Navigating compliance throughout the employee lifecycle can be tricky at times. With an alphabet soup of regulations to follow, it’s easy to see how HR can trip up and place their company at risk. No matter what state your company does business in, or how many employees you have, you are subject to state and federal employment laws.
Equal Employment Opportunity Commission (EEOC)
The EEOC not only covers hiring practices, but also the day-to-day management of employees. The EEOC enforces federal workplace laws making it illegal to discriminate against employees because of their sex (including pregnancy, gender identity, and sexual orientation), age, skin color, disability, national origin, race, religion, or genetic information.
Employment law firm Littler recently issued its seventh annual report on EEOC developments. They found that 63% of harassment lawsuits filed in 2017 included sexual harassment claims. Fifty-three percent of those complaints alleged that there were multiple victims.
These claims can result in enormous settlements or jury verdicts. For example, in 2017, an automaker paid a $10 million settlement for claims involving racial and sexual harassment, and a Florida federal jury returned a $17.4 million verdict in favor of female farm workers who alleged recurrent sexual harassment.
According to the rules of the EEOC, the main types of discrimination are:
- Age discrimination — Age discrimination involves treating an applicant or employee less favorably because of his or her age. The Age Discrimination in Employment Act (ADEA) forbids age discrimination against people who are age 40 or older. It is not illegal for an employer or other covered entity to favor an older worker over a younger one, even if both workers are age 40 or older. Discrimination can occur when the victim and the person who inflicted the discrimination are both over 40.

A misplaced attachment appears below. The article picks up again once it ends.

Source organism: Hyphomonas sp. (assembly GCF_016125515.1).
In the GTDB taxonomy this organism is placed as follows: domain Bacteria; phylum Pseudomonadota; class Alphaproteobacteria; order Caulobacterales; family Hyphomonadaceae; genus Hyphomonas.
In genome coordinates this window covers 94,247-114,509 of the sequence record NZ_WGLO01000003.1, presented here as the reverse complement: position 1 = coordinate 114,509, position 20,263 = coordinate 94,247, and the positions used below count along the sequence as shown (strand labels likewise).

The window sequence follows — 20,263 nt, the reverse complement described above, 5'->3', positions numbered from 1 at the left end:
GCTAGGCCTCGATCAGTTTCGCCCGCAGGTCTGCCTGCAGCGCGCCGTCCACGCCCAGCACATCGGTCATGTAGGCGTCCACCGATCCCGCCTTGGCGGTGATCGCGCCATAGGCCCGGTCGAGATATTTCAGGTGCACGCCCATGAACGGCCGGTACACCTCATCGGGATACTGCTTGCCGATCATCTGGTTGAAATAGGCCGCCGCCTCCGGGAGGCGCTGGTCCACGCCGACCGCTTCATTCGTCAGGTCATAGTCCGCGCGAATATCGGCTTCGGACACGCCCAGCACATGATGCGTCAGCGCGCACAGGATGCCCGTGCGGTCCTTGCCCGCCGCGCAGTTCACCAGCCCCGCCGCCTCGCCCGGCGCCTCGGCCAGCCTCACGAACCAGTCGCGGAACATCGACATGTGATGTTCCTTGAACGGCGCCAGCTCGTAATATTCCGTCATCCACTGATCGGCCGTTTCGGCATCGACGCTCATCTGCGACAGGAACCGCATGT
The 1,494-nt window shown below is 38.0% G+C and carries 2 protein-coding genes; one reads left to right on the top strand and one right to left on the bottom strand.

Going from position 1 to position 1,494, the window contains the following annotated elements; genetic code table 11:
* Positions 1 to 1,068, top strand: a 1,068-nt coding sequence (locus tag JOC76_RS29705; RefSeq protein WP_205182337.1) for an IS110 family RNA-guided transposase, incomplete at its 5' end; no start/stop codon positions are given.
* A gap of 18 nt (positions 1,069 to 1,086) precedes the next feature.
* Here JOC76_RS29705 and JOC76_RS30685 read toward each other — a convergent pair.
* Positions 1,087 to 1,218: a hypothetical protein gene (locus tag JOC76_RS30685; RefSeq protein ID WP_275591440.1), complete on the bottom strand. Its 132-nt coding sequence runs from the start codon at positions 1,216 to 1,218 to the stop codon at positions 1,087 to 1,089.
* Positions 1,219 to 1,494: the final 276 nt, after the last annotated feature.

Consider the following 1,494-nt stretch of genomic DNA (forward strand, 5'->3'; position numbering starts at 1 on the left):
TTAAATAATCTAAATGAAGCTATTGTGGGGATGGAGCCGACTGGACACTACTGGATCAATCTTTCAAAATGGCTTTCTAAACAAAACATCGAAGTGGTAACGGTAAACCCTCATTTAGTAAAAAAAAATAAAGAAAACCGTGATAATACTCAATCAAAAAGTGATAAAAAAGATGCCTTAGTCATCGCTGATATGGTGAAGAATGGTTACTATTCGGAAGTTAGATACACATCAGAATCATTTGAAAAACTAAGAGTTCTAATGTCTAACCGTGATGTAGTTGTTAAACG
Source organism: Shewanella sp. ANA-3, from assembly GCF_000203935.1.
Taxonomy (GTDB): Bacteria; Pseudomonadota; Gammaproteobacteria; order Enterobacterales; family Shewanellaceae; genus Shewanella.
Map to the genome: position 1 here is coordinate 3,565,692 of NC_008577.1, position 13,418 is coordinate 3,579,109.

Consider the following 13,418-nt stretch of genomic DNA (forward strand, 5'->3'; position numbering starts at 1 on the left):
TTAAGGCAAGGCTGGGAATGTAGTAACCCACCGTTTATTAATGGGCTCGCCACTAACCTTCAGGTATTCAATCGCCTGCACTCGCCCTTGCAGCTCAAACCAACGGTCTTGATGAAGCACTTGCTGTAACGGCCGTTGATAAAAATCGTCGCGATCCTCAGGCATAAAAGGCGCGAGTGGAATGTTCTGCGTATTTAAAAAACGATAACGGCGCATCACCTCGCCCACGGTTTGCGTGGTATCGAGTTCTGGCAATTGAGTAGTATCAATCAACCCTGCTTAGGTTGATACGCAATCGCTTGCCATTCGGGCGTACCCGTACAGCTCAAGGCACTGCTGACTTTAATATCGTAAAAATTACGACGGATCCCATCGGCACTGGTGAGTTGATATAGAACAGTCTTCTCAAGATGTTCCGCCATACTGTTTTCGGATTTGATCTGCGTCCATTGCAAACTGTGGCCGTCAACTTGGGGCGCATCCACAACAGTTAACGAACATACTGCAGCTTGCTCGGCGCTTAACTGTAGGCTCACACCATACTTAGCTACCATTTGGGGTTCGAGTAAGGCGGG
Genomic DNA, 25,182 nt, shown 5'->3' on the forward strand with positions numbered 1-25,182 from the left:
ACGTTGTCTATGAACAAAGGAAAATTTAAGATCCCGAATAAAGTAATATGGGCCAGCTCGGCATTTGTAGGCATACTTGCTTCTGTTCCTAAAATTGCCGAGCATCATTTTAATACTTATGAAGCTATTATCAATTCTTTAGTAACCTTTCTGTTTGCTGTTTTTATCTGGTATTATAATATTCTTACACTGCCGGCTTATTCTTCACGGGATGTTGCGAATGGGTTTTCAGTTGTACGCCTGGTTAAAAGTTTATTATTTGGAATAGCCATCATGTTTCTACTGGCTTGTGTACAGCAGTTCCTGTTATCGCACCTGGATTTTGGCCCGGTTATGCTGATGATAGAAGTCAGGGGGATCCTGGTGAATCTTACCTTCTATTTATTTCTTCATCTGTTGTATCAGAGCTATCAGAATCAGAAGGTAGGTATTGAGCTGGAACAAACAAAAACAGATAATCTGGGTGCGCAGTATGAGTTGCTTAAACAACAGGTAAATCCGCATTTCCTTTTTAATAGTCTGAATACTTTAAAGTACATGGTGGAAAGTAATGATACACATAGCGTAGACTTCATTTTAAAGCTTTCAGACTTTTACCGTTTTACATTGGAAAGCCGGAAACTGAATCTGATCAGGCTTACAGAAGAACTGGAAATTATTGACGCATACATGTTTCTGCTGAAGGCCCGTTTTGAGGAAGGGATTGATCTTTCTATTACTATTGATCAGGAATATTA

Sexual discrimination — Sex discrimination involves treating someone (an applicant or employee) unfavorably because of that person’s sex. Discrimination against an individual because of gender identity, including transgender status, or because of sexual orientation is discrimination because of sex in violation of Title VII.
Race/color discrimination — Race discrimination involves treating someone (an applicant or employee) unfavorably because he/she is of a certain race or because of personal characteristics associated with race (such as hair texture, skin color, or certain facial features). Color discrimination involves treating someone unfavorably because of skin color complexion. Race/color discrimination also can involve treating someone unfavorably because the person is married to (or associated with) a person of a certain race or color. Discrimination can occur when the victim and the person who inflicted the discrimination are the same race or color.
Religious discrimination — Religious discrimination involves treating a person (an applicant or employee) unfavorably because of his or her religious beliefs. The law protects not only people who belong to traditional, organized religions, such as Buddhism, Christianity, Hinduism, Islam, and Judaism, but also others who have sincerely held religious, ethical or moral beliefs.